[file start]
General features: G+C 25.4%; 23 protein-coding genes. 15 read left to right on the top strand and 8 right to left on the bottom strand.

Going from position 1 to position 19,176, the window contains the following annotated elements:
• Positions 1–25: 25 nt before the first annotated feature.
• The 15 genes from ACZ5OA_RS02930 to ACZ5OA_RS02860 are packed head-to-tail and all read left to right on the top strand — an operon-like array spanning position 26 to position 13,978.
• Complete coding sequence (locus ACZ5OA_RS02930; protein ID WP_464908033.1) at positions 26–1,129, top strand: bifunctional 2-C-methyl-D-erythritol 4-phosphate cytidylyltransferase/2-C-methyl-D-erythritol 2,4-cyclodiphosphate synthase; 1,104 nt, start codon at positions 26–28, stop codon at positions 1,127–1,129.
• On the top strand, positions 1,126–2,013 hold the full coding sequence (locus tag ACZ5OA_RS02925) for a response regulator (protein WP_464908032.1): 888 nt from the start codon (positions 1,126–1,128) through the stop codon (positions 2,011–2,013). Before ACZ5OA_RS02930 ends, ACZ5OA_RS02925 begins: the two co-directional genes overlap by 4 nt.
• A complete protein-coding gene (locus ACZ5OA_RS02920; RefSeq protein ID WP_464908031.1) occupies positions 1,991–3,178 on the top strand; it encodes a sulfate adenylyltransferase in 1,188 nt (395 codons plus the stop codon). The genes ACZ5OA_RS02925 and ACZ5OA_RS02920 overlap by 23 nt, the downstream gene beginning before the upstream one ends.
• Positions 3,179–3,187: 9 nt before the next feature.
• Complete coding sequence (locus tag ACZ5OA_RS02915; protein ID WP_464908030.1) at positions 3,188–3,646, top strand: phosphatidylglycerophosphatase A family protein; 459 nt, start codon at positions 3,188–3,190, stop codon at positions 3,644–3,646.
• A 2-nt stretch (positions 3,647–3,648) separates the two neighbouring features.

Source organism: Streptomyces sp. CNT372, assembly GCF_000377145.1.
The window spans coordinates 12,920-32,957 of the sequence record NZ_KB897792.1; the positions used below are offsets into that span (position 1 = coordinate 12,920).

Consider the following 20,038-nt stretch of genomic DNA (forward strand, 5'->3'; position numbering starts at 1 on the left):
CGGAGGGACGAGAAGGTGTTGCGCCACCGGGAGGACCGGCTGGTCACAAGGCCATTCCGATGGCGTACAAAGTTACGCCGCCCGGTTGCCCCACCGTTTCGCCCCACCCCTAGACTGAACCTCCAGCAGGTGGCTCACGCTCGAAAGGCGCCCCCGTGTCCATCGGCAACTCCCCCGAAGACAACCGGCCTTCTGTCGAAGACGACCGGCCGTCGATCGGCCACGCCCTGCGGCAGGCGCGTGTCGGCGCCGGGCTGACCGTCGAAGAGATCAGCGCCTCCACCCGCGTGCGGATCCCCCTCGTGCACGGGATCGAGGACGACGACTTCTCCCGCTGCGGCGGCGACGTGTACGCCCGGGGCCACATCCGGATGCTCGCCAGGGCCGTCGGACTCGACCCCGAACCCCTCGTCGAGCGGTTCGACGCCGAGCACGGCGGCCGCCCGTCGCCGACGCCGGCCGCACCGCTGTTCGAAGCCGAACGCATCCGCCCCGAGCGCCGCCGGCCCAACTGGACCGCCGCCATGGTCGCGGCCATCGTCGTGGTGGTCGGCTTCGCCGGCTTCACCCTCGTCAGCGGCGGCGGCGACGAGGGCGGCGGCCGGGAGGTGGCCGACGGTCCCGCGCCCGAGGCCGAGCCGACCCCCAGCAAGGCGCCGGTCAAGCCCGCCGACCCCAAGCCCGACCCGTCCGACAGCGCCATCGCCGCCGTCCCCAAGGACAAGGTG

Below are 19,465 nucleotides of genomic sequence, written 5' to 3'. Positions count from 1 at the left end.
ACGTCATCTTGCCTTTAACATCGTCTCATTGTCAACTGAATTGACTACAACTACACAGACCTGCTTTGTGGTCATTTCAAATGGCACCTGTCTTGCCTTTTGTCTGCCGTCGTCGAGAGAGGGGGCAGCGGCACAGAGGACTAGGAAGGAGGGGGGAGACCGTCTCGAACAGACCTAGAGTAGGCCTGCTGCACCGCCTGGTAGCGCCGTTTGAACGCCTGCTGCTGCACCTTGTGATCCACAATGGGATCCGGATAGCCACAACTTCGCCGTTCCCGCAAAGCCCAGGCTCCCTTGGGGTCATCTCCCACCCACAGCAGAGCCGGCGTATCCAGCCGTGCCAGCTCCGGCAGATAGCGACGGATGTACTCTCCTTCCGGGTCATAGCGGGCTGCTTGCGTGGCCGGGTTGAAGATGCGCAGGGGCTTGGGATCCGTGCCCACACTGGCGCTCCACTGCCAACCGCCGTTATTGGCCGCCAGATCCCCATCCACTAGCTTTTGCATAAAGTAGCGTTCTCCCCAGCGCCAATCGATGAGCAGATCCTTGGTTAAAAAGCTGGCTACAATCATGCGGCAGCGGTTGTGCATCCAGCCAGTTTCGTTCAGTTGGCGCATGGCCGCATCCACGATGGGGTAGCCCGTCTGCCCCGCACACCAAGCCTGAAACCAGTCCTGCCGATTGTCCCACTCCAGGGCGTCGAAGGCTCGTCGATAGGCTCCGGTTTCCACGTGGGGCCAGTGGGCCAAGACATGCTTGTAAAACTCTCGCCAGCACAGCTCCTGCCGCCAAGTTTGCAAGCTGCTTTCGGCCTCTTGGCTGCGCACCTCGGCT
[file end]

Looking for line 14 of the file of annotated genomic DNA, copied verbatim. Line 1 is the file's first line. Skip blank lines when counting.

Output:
CGGAGGGACGAGAAGGTGTTGCGCCACCGGGAGGACCGGCTGGTCACAAGGCCATTCCGATGGCGTACAAAGTTACGCCGCCCGGTTGCCCCACCGTTTCGCCCCACCCCTAGACTGAACCTCCAGCAGGTGGCTCACGCTCGAAAGGCGCCCCCGTGTCCATCGGCAACTCCCCCGAAGACAACCGGCCTTCTGTCGAAGACGACCGGCCGTCGATCGGCCACGCCCTGCGGCAGGCGCGTGTCGGCGCCGGGCTGACCGTCGAAGAGATCAGCGCCTCCACCCGCGTGCGGATCCCCCTCGTGCACGGGATCGAGGACGACGACTTCTCCCGCTGCGGCGGCGACGTGTACGCCCGGGGCCACATCCGGATGCTCGCCAGGGCCGTCGGACTCGACCCCGAACCCCTCGTCGAGCGGTTCGACGCCGAGCACGGCGGCCGCCCGTCGCCGACGCCGGCCGCACCGCTGTTCGAAGCCGAACGCATCCGCCCCGAGCGCCGCCGGCCCAACTGGACCGCCGCCATGGTCGCGGCCATCGTCGTGGTGGTCGGCTTCGCCGGCTTCACCCTCGTCAGCGGCGGCGGCGACGAGGGCGGCGGCCGGGAGGTGGCCGACGGTCCCGCGCCCGAGGCCGAGCCGACCCCCAGCAAGGCGCCGGTCAAGCCCGCCGACCCCAAGCCCGACCCGTCCGACAGCGCCATCGCCGCCGTCCCCAAGGACAAGGTG